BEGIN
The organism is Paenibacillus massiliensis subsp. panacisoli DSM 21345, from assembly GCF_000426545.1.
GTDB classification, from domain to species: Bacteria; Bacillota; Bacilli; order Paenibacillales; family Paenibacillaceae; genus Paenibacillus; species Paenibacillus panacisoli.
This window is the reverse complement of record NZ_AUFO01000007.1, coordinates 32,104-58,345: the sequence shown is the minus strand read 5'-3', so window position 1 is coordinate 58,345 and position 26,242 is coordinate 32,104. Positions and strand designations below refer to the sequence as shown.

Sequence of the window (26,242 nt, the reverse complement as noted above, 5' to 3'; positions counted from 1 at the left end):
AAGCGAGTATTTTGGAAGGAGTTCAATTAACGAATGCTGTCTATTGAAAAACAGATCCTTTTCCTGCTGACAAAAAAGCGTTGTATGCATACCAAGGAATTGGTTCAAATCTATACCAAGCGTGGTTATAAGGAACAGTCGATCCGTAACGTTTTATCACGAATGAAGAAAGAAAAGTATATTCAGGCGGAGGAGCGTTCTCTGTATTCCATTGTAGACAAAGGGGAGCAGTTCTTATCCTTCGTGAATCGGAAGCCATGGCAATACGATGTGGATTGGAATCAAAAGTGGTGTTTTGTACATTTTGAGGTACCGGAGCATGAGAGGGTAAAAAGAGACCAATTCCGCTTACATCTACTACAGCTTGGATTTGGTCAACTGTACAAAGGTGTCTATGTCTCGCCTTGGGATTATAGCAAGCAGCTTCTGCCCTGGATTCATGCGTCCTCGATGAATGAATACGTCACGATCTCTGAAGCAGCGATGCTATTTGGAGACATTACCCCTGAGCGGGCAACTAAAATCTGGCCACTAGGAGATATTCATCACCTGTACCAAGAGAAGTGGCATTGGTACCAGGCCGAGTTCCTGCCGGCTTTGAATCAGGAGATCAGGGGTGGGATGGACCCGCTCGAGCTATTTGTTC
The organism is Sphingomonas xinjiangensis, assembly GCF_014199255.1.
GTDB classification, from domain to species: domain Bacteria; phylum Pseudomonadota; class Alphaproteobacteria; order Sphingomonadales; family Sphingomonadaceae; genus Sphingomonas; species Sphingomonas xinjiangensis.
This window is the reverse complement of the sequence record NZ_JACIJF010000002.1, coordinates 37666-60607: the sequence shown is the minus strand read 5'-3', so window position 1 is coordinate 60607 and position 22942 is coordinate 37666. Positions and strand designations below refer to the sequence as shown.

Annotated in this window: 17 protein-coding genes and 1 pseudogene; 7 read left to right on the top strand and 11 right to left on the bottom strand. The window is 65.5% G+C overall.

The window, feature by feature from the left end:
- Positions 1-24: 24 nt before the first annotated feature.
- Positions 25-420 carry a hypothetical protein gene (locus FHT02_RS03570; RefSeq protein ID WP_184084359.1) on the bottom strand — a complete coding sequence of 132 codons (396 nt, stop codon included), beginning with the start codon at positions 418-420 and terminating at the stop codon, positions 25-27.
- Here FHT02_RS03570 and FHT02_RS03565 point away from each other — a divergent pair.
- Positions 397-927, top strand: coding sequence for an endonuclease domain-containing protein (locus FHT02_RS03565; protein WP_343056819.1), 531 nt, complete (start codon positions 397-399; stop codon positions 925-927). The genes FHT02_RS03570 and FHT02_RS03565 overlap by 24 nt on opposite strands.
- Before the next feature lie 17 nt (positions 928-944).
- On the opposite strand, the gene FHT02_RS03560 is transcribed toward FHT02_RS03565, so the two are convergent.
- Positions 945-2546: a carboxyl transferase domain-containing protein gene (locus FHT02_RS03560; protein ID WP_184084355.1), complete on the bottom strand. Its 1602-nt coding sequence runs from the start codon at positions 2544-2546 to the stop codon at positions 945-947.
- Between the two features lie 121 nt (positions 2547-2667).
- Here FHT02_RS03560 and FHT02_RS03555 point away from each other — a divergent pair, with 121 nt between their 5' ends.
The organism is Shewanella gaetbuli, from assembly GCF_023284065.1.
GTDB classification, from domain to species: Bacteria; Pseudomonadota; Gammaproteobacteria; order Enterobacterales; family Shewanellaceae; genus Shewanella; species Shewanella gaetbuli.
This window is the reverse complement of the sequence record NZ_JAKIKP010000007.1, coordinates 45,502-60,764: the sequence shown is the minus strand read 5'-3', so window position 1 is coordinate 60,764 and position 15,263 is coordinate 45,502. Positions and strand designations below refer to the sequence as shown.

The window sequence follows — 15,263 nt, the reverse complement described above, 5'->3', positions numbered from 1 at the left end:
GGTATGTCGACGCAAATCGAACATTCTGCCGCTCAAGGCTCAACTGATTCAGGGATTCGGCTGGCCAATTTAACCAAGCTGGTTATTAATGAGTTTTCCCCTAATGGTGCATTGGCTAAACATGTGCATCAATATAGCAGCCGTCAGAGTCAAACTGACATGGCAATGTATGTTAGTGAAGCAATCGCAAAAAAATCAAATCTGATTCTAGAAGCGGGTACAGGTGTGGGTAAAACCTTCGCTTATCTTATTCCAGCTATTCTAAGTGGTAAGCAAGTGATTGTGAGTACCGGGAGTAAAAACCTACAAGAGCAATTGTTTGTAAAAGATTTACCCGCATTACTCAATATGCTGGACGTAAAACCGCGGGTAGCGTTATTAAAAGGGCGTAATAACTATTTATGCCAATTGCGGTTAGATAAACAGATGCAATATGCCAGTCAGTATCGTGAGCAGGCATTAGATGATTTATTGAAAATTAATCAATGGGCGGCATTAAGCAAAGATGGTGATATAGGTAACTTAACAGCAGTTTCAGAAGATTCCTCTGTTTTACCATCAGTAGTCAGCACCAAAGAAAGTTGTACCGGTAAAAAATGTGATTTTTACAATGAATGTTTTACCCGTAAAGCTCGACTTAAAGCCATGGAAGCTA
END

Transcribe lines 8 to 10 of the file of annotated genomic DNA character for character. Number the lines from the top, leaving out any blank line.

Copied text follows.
This window is the reverse complement of the sequence record NZ_JACIJF010000002.1, coordinates 37666-60607: the sequence shown is the minus strand read 5'-3', so window position 1 is coordinate 60607 and position 22942 is coordinate 37666. Positions and strand designations below refer to the sequence as shown.

Annotated in this window: 17 protein-coding genes and 1 pseudogene; 7 read left to right on the top strand and 11 right to left on the bottom strand. The window is 65.5% G+C overall.

The window, feature by feature from the left end: